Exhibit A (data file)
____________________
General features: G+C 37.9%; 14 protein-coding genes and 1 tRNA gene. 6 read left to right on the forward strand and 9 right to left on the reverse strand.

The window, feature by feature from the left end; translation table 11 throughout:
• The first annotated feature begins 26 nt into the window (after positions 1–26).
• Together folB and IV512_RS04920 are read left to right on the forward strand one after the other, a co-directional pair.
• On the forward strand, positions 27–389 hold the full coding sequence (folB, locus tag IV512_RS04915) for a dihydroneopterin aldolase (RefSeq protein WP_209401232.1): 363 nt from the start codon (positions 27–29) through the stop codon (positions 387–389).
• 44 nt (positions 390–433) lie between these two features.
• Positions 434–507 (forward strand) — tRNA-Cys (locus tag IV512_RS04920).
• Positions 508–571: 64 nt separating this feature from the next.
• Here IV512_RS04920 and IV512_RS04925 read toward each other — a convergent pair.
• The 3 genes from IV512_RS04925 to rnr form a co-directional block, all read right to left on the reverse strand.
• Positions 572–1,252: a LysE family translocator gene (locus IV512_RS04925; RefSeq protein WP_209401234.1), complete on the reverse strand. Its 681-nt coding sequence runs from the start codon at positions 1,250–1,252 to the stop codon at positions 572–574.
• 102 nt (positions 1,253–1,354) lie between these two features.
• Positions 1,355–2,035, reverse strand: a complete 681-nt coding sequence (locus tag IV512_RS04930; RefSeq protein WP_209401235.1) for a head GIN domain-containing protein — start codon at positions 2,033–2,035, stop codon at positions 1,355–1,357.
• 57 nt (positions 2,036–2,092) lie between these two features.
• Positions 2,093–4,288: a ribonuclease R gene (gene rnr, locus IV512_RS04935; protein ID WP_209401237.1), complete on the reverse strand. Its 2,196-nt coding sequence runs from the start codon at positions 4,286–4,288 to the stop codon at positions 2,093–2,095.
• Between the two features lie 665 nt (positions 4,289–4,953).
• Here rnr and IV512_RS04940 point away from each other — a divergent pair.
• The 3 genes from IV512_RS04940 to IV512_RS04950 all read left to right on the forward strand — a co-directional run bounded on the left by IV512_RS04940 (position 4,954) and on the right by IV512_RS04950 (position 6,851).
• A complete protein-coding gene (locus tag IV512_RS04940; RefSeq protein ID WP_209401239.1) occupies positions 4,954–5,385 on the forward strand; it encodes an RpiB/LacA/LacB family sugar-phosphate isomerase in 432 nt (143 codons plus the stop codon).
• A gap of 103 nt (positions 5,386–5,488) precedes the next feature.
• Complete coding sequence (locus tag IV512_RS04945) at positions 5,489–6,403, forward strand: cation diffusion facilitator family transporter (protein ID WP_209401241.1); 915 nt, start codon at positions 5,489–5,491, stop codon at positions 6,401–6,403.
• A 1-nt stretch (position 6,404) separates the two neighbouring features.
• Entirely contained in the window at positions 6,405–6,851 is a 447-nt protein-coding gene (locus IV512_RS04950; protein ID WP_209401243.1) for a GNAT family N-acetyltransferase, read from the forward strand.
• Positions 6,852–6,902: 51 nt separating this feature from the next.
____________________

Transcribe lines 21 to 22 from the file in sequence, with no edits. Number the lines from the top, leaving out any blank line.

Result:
• Complete coding sequence (locus tag IV512_RS04945) at positions 5,489–6,403, forward strand: cation diffusion facilitator family transporter (protein ID WP_209401241.1); 915 nt, start codon at positions 5,489–5,491, stop codon at positions 6,401–6,403.
• A 1-nt stretch (position 6,404) separates the two neighbouring features.